A Review of ‘The Sheepfarmer’s Daughter’ by Elizabeth Moon, Book 1 of The Deed of Paksenarion

I’ve decided to try something a little new. For this book (and hopefully many books to come), I’m going to be writing two blog posts about it. The first is a review, while the second is a literary analysis, where I go deeper on the book. Why? Two reasons. First, the literary analysis I did for The Rage of Dragons wound up being one my most popular posts of all time, so there might be a market for long-form analysis of fantasy novel. Second, whenever I write my reviews I struggle to write a short review instead of an enormous review. What can I say? I like writing. By doing two posts, I can (hopefully) get the best of both worlds.

So let’s get this started.

Spoilers Below! You’ve been warned. Also, all reviews are subjective. My opinions are my own.

I saw this book recommended on this reddit thread, so I decided to check it out. I listened to the audiobook, and the narrator did an excellent job.

Here’s a link to my literary analysis of this book. I suggest you read the book first before you read my analysis.


While I enjoyed the protagonist Paksenarrion for having agency, many of the men and women around her ultimately were on the bland side. The author did an EXCELLENT job of portraying soldierly characters (honorable, faithful, strong), but beyond being soldierly I never got a good impression of what made the different characters different. No one seemed to have a distinct personality.

This a somewhat melancholy story, where many of Paks’ friends die. This book was at it’s most emotionally resonant when Paks was mourning her friends, but these moments were held back by the underdeveloped nature of all the side characters. At times Paks was even driven to wonder if making friends at all is wise, because all the ones she makes seem to die.

Where many of the books published back in the ’80’s have poor female characters, I found this book treated the female characters with respect.

Overall, I give the story’s Characterization a rating of: (C+)


Pacing wise, the book has a slow start, but picks up about halfway through. However there were enough exciting episodes early on that I remained entranced.

Structure wise, I enjoyed the book’s focus on a slowly growing protagonist, learning how to fight and succeed but only after several setbacks. Paksenarrion is NOT a Marry Sue/Gary Stue who learns to fight instantly. Paks struggles to learn to fight, but over the course of the story she becomes quite skilled. When Paks is bored after an umpteenth lesson, we’re bored too. Military life is supposedly 99% boredom and 1% terror so this early tedium, oddly, works.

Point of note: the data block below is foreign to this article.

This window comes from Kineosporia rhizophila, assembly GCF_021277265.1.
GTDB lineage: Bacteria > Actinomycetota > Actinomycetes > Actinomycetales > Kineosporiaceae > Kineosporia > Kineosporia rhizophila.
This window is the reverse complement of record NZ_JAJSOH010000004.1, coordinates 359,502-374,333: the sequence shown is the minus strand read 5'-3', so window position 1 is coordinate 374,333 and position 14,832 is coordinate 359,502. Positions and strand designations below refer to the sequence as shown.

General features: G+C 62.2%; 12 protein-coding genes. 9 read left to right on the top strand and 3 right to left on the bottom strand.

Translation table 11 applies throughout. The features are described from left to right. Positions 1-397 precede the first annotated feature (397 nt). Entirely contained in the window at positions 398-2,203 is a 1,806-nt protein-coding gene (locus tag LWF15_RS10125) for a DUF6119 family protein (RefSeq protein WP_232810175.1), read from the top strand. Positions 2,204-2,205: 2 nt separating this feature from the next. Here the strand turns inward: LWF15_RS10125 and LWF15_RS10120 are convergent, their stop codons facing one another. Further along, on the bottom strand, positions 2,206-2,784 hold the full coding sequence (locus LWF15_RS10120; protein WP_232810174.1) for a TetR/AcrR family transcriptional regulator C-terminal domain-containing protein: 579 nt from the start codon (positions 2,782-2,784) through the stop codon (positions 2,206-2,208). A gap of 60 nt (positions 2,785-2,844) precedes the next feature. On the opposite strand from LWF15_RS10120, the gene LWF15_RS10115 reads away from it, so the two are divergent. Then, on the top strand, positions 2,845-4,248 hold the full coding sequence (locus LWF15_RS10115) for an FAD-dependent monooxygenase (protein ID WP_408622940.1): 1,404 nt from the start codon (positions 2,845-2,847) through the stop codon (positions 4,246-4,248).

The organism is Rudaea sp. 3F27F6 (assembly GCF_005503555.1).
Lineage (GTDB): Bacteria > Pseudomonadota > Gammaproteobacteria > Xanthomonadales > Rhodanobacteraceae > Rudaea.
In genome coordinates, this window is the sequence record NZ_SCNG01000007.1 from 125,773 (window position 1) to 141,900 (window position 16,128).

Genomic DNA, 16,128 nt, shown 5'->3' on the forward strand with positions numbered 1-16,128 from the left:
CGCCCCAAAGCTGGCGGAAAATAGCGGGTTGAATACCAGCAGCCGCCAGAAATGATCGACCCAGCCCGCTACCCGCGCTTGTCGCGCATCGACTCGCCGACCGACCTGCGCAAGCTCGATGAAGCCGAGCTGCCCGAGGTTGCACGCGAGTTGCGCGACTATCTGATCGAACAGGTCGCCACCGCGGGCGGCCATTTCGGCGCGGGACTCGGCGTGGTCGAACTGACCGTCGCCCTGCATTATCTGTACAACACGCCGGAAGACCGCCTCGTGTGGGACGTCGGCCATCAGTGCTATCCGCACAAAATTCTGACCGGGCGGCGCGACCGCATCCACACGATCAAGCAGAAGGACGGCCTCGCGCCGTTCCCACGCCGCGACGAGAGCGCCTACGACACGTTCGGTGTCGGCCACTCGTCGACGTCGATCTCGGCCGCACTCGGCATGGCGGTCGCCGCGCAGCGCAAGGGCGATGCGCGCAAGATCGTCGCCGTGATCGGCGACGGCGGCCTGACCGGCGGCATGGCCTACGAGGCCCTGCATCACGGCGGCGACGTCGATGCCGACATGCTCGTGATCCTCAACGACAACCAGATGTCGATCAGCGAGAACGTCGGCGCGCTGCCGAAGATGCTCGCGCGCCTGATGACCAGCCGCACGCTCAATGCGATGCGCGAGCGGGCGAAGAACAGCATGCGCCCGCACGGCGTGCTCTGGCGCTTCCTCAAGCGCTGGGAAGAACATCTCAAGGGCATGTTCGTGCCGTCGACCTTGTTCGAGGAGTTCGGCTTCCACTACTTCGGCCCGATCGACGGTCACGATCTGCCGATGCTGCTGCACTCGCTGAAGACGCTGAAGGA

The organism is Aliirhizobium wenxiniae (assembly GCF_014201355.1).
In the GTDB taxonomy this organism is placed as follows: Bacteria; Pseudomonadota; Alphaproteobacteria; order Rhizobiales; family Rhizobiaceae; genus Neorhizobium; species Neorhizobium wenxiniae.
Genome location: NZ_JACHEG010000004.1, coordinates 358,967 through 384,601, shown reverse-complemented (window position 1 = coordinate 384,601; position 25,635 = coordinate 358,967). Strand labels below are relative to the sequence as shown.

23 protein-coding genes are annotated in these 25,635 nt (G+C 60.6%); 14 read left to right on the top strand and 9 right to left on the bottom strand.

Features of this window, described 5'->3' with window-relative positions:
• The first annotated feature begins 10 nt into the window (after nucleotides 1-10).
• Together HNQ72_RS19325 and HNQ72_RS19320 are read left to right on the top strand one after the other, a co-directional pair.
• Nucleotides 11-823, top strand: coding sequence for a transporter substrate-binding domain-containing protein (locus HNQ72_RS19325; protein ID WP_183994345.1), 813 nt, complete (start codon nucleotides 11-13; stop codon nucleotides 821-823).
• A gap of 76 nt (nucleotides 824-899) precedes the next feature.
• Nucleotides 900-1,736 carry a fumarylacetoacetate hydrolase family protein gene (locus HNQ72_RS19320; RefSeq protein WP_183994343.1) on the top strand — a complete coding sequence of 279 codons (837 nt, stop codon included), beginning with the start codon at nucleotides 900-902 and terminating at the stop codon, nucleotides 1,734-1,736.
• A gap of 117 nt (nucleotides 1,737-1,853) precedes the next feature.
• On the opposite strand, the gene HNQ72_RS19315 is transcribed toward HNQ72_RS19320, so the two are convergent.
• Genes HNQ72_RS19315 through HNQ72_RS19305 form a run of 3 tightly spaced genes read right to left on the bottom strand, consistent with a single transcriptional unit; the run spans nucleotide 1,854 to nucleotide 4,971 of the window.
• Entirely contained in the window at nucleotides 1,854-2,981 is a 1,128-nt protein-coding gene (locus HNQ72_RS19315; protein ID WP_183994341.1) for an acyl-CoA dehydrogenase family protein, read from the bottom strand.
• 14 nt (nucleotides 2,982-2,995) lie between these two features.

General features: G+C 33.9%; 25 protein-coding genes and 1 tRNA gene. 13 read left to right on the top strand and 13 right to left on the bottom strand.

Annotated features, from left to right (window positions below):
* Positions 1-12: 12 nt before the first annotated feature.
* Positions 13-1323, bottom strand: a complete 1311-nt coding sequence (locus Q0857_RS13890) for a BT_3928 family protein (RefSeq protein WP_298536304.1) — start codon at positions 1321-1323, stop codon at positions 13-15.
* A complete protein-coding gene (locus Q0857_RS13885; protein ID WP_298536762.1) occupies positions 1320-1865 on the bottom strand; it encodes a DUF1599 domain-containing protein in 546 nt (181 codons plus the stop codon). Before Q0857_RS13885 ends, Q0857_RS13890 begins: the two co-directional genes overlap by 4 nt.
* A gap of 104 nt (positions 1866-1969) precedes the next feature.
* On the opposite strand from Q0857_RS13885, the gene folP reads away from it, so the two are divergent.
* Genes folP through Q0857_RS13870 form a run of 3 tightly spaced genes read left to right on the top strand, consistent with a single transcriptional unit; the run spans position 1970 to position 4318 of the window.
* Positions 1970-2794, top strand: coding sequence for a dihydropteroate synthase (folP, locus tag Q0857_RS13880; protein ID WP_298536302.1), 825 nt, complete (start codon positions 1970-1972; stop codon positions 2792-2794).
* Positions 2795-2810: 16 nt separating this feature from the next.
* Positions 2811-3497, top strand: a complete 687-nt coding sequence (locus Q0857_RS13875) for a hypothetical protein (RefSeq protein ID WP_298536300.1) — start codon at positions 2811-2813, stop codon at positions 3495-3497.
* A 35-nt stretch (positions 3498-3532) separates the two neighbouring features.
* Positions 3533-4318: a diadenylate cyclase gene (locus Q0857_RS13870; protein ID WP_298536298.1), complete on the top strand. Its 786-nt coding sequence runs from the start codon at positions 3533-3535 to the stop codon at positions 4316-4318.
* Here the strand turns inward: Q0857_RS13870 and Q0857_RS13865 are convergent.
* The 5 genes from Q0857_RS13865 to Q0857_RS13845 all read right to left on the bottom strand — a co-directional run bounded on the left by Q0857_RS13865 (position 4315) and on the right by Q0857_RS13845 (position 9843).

Overall, I give the story’s Pacing and Structure: (B+)


This is Classic 1980’s/1990’s Fantasy. I’d describe this book as Alanna meets A Game of Thrones. Similar to Game of Thrones, there is attempted rape and friends dying, and mourning their losses. Similar to Alanna, we have a female soldier protagonist who goes on a hero’s journey, makes friends, and tries to make the world a better place.  There is a good-vs-evil narrative dichotomy, but overall it wasn’t important to the plot.

This is the story of a military company out on campaign, fighting for coin and vengeance in the name of greater glory. The author has serious skill in writing fight scenes… which is good, because there was a lot of combat. This book reminds me most of the combat in ‘the Shadow Campaigns’ series by Django Wexler with a focus on tactics and troop movements.

My one complaint is that the ending was a bit anticlimactic. I was expecting something more.

Overall, I give the story’s Plot: (B)


The setting is a bit tropey, with honorable paladins and soldiers fighting for righeous causes, and also an antagonist so evil that he has no redeeming features. This was written in the 1980’s, so it’s of the time. The setting felt similar to Pierce’s Tortall or Sullivan’s Riyeria, but with minimal magic. I got D&D-vibes too.

I liked the focus on going on war campaign, travelling from place to place. Lots of travel and hard work and misery. Made the story seem like an actual travellog, which gave the individual fights more meaning because they have to travel to get to them first.

As for theme, the theme is Esprit de Corp, aka the fighting spirit of the army. I thought it was very well implemented.

I give Everything Else: (B)


This story splits the difference between being classic fun and having dark depths. It is classic sword-and-sorcery fantasy, but with the twist of being about a woman soldier in a military company. It has a bit of a slow start, but that slow start works well to establish Paks’ character arc. Once you get into the military campaign at about the 25% mark, the story starts avalanching to an exciting conclusion. The book ends cleanly, but it was a bit of a letdown.

STARS:  3.75 OUT OF 5 STARS (5 stars=Perfect, 4 Stars=Great, 3 Stars=Good, 2 Stars=Fun but Flawed, 1 Star=Not Recommended)

JUDGEMENT: Well written military fantasy, with many dark moments. Think Riyria but melancholy.

Overall Rating: Recommended (How I Rate Books)


Genres/Tagwords: Fantasy, High Fantasy, Epic Fantasy, Military Fantasy, Military Fiction, Adventure, YA-ish, Tamora Pierce-ish, Game of Thrones-ish, Sword and Sorcery, Kickass Female Protagonist

Previous books by the author/in the series I’ve reviewed:

  • None

1 Comment

Leave a Reply

Fill in your details below or click an icon to log in:

WordPress.com Logo

You are commenting using your WordPress.com account. Log Out /  Change )

Twitter picture

You are commenting using your Twitter account. Log Out /  Change )

Facebook photo

You are commenting using your Facebook account. Log Out /  Change )

Connecting to %s